|Money, what a drag..|
Last week David Gauke pronounced that it was immoral to pay tradesmen in cash.
I confess to being a little peeved at this statement. Not because he doesn’t have a point but because a lesson on morality from a politician is like being lectured to by a sewer rat on the virtues of good hygiene. What makes it even harder to take is when that self same politician attempted to avoid stamp duty and fees on the purchase of his second home by claiming them back off the taxpayer to the tune of £10,248.32. That he saw nothing immoral in his own actions but sees immorality everywhere else speaks volumes about the man.
That said I guess he does have a point in that some of that cash probably won’t go through the ‘books’ and as a result HMRC might be down by as much as a few quid. And that is why it was such a pointless statement to make; the sums involved are so utterly trivial when compared to the large corporate tax ‘avoidance’ schemes that plague this country.
If tradesmen had their wits about them they would be scoffing at such minor sleight of hand. Instead they’d be spending everyday at hard graft within their local communities and then declaring to the tax man that all that money was actually earnt by the missus, who is currently sunning herself on a beach in Monaco and is therefore exempt from UK tax.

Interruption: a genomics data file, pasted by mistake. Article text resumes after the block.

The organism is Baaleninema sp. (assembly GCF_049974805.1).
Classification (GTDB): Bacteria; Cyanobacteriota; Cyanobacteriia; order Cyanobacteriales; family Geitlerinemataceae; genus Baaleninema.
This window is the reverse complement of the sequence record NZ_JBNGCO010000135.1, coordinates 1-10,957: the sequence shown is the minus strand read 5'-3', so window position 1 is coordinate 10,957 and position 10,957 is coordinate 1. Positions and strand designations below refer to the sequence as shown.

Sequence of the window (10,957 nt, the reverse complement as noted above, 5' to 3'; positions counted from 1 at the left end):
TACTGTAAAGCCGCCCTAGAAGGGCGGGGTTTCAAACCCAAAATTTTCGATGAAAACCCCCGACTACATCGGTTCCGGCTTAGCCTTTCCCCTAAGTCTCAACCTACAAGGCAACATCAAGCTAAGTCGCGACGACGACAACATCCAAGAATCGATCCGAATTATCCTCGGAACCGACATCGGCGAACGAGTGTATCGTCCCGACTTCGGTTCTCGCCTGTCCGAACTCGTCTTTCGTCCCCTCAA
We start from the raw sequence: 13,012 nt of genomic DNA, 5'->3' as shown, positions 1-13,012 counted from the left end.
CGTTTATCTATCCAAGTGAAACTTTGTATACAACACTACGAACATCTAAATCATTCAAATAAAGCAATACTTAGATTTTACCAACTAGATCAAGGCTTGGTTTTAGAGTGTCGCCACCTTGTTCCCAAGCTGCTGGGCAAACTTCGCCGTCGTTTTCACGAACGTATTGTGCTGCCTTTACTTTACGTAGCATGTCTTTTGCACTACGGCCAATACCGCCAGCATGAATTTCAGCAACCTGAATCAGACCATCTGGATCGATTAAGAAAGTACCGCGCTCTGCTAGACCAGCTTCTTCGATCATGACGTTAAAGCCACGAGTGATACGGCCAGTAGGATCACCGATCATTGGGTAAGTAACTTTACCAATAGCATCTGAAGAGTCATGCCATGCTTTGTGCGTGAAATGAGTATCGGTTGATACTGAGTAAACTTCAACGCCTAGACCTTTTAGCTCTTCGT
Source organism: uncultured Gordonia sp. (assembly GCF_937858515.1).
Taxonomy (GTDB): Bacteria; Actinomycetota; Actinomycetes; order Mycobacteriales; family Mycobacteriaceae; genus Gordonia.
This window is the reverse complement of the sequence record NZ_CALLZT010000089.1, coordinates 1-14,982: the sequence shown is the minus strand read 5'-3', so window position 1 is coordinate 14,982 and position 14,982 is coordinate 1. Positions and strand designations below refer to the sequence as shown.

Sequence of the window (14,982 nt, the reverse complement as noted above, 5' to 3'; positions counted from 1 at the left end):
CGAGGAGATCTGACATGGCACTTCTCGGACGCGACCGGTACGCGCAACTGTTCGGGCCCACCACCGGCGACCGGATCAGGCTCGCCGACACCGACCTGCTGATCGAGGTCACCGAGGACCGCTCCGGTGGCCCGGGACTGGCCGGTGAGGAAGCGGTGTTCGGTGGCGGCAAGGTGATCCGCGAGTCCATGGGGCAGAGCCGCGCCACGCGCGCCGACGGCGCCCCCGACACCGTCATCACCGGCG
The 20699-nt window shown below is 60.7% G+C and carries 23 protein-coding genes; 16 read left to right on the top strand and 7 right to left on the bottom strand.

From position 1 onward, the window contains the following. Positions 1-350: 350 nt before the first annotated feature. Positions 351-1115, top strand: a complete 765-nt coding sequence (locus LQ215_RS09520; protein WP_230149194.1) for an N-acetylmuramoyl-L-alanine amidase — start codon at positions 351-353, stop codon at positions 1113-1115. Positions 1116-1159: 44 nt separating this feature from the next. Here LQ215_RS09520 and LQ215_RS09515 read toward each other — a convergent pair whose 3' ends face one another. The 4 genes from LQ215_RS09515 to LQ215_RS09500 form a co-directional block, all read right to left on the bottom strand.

If the lady of the house is allergic to sun, sea and sand they could always opt for the corporate classic of running most of your business through the UK but then insisting that, despite an enormous head office that’s sited in what looks suspiciously like London, your actual base of operations is a small, bijou, maisonette in downtown Luxembourg. Where by happy chance you pay a heavily discounted level of corporation tax.
If this all sounds too complicated why not just claim that the cash was actually a loan that, for some wholly unexplained reason, doesn’t have to be paid back!
Of course tradesmen don’t get involved in such shenanigans, partly because they don’t make enough money to warrant such deviousness but mainly because they tend to have a much firmer grasp of morality than those people running this country.
Of course there are exceptions. There are people who set themselves up on the sly, don’t register their business with the tax man and hide all of their earnings under the mattress. However, to describe these fly-by-night operators as tradesmen is like describing a politician as honest. In fact these are the people that ruin the reputation of the trades and under-cut honest businesses with their cheap, shoddy work.
As such I’m more than happy for the chaps down at HMRC to track these people down and throw the book at them... with one caveat; when you do so could you please stop saying that you’ve caught a “plumber” or an “Electrician”. You haven’t! You’ve caught a fraudster who’s been masquerading as a tradesman.